'The largest classroom in Africa': How text messages mean millions of children can stay connected to education during Covid-19 school closures
Using ‘dumb’ phones to make children smarter may sound counter-intuitive, but Eneza Education is proving that SMS-based learning is the best way to reach pupils in remote and low-income communities in four African countries. The social enterprise’s usage has quadrupled during the Covid-19 pandemic.
As schools closed in 2020 to curb the spread of Covid-19, authorities around the world implemented remote learning policies, many of which are still in place today. But millions of children are missing out. In sub-Saharan Africa, almost half of schoolchildren, or a total of 121 million pupils, are unable to access remote learning, according to a UNICEF report published in August 2020. In the region, web-based distance learning policies only reach 6% of children, according to the same study.
The need to find alternative means of accessing education is urgent. One solution that has proved successful is an SMS-based learning platform originally developed by Eneza Education in 2013. The social enterprise, which operates in Kenya, Ghana and Côte d’Ivoire, has seen its subscriber base grow four-fold since April, and it is now rolling out its services in Rwanda where, with the help of a grant from the Mastercard Foundation, pupils will be able to access the platform for free.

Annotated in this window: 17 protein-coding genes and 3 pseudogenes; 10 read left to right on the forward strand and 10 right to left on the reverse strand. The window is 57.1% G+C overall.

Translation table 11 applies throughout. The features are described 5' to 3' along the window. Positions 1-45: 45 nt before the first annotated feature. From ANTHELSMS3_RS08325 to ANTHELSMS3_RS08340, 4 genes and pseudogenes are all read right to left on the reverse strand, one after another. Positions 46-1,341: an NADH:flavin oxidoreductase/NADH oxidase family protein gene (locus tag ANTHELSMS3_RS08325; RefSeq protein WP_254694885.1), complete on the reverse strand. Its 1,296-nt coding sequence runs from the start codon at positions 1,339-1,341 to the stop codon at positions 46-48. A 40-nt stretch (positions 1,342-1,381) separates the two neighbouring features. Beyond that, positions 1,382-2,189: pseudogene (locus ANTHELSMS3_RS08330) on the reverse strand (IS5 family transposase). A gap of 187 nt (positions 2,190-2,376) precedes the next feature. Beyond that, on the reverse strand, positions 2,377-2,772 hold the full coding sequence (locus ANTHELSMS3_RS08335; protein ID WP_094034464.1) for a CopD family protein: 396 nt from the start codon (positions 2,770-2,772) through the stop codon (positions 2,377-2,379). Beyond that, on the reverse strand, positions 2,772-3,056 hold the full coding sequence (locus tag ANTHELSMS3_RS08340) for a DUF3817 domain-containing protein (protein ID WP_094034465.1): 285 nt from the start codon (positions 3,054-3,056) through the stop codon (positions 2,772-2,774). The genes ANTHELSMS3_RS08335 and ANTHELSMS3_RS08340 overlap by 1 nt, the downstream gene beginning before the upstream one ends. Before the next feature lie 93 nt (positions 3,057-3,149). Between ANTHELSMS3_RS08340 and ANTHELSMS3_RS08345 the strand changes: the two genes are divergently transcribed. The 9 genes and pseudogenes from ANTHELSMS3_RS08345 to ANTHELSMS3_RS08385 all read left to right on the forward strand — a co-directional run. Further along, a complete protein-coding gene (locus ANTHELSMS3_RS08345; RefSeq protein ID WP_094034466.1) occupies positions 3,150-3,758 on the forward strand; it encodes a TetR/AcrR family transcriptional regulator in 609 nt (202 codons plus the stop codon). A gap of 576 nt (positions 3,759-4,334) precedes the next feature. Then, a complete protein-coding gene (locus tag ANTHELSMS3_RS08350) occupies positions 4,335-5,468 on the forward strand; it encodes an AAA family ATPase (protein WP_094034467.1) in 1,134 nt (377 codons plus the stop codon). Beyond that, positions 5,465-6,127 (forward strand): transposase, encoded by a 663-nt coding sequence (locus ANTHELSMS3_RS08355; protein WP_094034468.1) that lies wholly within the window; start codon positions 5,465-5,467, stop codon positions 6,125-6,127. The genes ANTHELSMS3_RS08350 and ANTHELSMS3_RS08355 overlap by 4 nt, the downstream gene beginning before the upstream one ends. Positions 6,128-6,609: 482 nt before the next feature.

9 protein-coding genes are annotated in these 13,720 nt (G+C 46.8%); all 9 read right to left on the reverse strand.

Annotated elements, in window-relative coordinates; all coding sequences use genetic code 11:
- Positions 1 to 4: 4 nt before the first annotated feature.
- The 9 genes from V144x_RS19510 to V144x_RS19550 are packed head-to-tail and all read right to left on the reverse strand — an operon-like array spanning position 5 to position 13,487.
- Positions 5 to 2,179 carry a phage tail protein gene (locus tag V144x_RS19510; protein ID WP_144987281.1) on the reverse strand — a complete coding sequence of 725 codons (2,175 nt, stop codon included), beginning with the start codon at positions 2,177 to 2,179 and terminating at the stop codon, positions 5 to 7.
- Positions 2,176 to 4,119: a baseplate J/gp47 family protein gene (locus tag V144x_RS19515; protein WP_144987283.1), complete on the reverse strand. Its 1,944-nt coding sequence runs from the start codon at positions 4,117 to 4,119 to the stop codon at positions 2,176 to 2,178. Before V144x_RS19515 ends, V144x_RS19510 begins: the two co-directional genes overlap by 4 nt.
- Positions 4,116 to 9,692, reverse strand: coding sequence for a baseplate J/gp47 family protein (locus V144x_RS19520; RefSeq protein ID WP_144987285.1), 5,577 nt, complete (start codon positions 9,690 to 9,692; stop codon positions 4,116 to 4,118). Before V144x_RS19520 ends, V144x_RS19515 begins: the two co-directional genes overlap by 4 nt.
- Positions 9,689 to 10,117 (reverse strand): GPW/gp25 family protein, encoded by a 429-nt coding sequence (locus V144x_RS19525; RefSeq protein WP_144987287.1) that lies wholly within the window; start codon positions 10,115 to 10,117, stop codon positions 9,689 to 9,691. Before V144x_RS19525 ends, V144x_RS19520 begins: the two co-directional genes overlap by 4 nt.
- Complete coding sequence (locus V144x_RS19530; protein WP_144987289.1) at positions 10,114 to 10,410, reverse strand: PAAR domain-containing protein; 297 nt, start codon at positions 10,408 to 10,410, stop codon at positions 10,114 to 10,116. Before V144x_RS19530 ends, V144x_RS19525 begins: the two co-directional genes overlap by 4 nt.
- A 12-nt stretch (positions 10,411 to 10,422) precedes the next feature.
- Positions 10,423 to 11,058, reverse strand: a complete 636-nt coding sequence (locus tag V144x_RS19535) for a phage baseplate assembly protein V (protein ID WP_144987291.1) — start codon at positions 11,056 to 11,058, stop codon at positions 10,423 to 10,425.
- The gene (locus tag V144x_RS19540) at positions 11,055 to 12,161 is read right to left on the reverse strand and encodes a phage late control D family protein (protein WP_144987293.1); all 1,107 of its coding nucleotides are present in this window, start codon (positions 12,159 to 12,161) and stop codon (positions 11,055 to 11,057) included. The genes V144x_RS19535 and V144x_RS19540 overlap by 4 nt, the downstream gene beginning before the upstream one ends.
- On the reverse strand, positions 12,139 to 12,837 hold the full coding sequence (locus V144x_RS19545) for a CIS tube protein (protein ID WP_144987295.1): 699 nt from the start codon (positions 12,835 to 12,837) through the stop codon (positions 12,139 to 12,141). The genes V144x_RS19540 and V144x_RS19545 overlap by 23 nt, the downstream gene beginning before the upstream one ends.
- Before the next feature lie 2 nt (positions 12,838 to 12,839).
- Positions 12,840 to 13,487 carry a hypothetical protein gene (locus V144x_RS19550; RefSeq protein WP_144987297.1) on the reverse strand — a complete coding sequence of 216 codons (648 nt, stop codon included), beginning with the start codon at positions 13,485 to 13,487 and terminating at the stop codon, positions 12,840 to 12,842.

Hear more from Eneza Education's head of commercial operations in our short video below:
Eneza Education provides affordable educational materials via text message to pupils in primary and secondary schools, to enable them to revise and access help from their teachers without the need for an internet connection. The social enterprise benefits from discounted text-message rates from mobile network provider Safaricom, an early investor in the enterprise, and users pay a subscription fee of 3 Kenyan Shillings (US$0.03) a day, enabling Eneza to be income generating. It then reinvests its profits back into the business.
Eneza is a massive operation. It has reached a total of 10.2 million learners since its creation, 70% of whom live in rural areas. It aims to reach 50 million learners across the continent. “Our mission is to have the largest classroom in Africa,” says Joan Njogu, head of commercial operations at Eneza Education.
Since the start of the pandemic, activity on the platform has rocketed, growing from 500,000 subscribers in April to 2.2 million today. Over that period, Eneza has hired an additional 22 teachers working on its ‘Ask a Teacher’ feature, up from around 30.
Our mission is to have the largest classroom in Africa
With help from Safaricom, the platform was made free to use between April and the end of September, which allowed both students and parents to try the service and appreciate its benefits.